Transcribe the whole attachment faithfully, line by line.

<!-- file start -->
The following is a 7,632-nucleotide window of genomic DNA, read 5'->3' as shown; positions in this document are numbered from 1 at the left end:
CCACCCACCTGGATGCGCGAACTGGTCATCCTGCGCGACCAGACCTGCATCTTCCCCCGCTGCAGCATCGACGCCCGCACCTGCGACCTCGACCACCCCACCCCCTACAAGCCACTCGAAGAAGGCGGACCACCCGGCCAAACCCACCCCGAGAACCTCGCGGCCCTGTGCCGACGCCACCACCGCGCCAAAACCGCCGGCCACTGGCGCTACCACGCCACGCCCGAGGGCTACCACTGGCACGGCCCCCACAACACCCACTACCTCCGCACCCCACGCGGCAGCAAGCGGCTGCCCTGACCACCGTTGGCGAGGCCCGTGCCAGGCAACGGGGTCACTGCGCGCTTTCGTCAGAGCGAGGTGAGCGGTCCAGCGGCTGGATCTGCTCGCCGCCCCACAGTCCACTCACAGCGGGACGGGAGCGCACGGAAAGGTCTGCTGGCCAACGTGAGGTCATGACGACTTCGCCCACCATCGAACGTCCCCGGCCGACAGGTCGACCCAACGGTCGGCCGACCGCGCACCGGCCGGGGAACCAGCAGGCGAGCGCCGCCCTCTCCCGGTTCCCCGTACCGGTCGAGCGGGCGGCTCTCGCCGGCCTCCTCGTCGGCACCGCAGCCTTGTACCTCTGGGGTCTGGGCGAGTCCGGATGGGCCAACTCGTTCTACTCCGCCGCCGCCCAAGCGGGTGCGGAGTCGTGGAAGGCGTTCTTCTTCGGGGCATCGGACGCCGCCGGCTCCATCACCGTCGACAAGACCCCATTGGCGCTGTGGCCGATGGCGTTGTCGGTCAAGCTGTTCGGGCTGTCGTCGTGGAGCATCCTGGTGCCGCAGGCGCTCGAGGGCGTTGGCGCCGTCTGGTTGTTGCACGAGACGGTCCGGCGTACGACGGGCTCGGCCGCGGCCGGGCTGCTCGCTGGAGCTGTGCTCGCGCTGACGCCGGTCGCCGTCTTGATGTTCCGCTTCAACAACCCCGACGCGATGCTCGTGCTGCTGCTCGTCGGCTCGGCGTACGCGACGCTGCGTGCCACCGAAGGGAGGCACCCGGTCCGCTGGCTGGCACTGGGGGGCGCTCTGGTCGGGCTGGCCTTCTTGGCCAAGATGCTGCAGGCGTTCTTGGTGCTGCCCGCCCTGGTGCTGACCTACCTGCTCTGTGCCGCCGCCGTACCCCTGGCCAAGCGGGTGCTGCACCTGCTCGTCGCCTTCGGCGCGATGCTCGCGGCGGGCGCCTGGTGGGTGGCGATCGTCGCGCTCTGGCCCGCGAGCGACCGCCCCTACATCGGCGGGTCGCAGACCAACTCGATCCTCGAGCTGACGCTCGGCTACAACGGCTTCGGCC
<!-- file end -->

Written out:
The following is a 7,632-nucleotide window of genomic DNA, read 5'->3' as shown; positions in this document are numbered from 1 at the left end:
CCACCCACCTGGATGCGCGAACTGGTCATCCTGCGCGACCAGACCTGCATCTTCCCCCGCTGCAGCATCGACGCCCGCACCTGCGACCTCGACCACCCCACCCCCTACAAGCCACTCGAAGAAGGCGGACCACCCGGCCAAACCCACCCCGAGAACCTCGCGGCCCTGTGCCGACGCCACCACCGCGCCAAAACCGCCGGCCACTGGCGCTACCACGCCACGCCCGAGGGCTACCACTGGCACGGCCCCCACAACACCCACTACCTCCGCACCCCACGCGGCAGCAAGCGGCTGCCCTGACCACCGTTGGCGAGGCCCGTGCCAGGCAACGGGGTCACTGCGCGCTTTCGTCAGAGCGAGGTGAGCGGTCCAGCGGCTGGATCTGCTCGCCGCCCCACAGTCCACTCACAGCGGGACGGGAGCGCACGGAAAGGTCTGCTGGCCAACGTGAGGTCATGACGACTTCGCCCACCATCGAACGTCCCCGGCCGACAGGTCGACCCAACGGTCGGCCGACCGCGCACCGGCCGGGGAACCAGCAGGCGAGCGCCGCCCTCTCCCGGTTCCCCGTACCGGTCGAGCGGGCGGCTCTCGCCGGCCTCCTCGTCGGCACCGCAGCCTTGTACCTCTGGGGTCTGGGCGAGTCCGGATGGGCCAACTCGTTCTACTCCGCCGCCGCCCAAGCGGGTGCGGAGTCGTGGAAGGCGTTCTTCTTCGGGGCATCGGACGCCGCCGGCTCCATCACCGTCGACAAGACCCCATTGGCGCTGTGGCCGATGGCGTTGTCGGTCAAGCTGTTCGGGCTGTCGTCGTGGAGCATCCTGGTGCCGCAGGCGCTCGAGGGCGTTGGCGCCGTCTGGTTGTTGCACGAGACGGTCCGGCGTACGACGGGCTCGGCCGCGGCCGGGCTGCTCGCTGGAGCTGTGCTCGCGCTGACGCCGGTCGCCGTCTTGATGTTCCGCTTCAACAACCCCGACGCGATGCTCGTGCTGCTGCTCGTCGGCTCGGCGTACGCGACGCTGCGTGCCACCGAAGGGAGGCACCCGGTCCGCTGGCTGGCACTGGGGGGCGCTCTGGTCGGGCTGGCCTTCTTGGCCAAGATGCTGCAGGCGTTCTTGGTGCTGCCCGCCCTGGTGCTGACCTACCTGCTCTGTGCCGCCGCCGTACCCCTGGCCAAGCGGGTGCTGCACCTGCTCGTCGCCTTCGGCGCGATGCTCGCGGCGGGCGCCTGGTGGGTGGCGATCGTCGCGCTCTGGCCCGCGAGCGACCGCCCCTACATCGGCGGGTCGCAGACCAACTCGATCCTCGAGCTGACGCTCGGCTACAACGGCTTCGGCC